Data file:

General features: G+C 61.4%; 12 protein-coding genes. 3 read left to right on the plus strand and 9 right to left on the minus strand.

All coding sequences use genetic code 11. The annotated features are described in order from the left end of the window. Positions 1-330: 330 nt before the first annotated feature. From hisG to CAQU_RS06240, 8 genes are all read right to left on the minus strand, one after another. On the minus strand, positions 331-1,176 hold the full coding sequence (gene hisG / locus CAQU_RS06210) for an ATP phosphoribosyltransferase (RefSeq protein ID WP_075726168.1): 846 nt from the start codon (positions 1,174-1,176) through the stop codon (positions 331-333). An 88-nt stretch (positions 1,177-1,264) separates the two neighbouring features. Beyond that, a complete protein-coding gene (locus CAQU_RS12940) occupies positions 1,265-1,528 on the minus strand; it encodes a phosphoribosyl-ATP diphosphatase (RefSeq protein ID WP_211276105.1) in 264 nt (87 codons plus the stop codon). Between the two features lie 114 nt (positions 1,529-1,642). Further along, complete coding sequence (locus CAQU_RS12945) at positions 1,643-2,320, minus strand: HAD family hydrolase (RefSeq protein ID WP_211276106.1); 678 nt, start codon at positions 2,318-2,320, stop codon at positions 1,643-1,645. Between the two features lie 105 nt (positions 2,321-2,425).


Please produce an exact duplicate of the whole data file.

General features: G+C 61.4%; 12 protein-coding genes. 3 read left to right on the plus strand and 9 right to left on the minus strand.

All coding sequences use genetic code 11. The annotated features are described in order from the left end of the window. Positions 1-330: 330 nt before the first annotated feature. From hisG to CAQU_RS06240, 8 genes are all read right to left on the minus strand, one after another. On the minus strand, positions 331-1,176 hold the full coding sequence (gene hisG / locus CAQU_RS06210) for an ATP phosphoribosyltransferase (RefSeq protein ID WP_075726168.1): 846 nt from the start codon (positions 1,174-1,176) through the stop codon (positions 331-333). An 88-nt stretch (positions 1,177-1,264) separates the two neighbouring features. Beyond that, a complete protein-coding gene (locus CAQU_RS12940) occupies positions 1,265-1,528 on the minus strand; it encodes a phosphoribosyl-ATP diphosphatase (RefSeq protein ID WP_211276105.1) in 264 nt (87 codons plus the stop codon). Between the two features lie 114 nt (positions 1,529-1,642). Further along, complete coding sequence (locus CAQU_RS12945) at positions 1,643-2,320, minus strand: HAD family hydrolase (RefSeq protein ID WP_211276106.1); 678 nt, start codon at positions 2,318-2,320, stop codon at positions 1,643-1,645. Between the two features lie 105 nt (positions 2,321-2,425).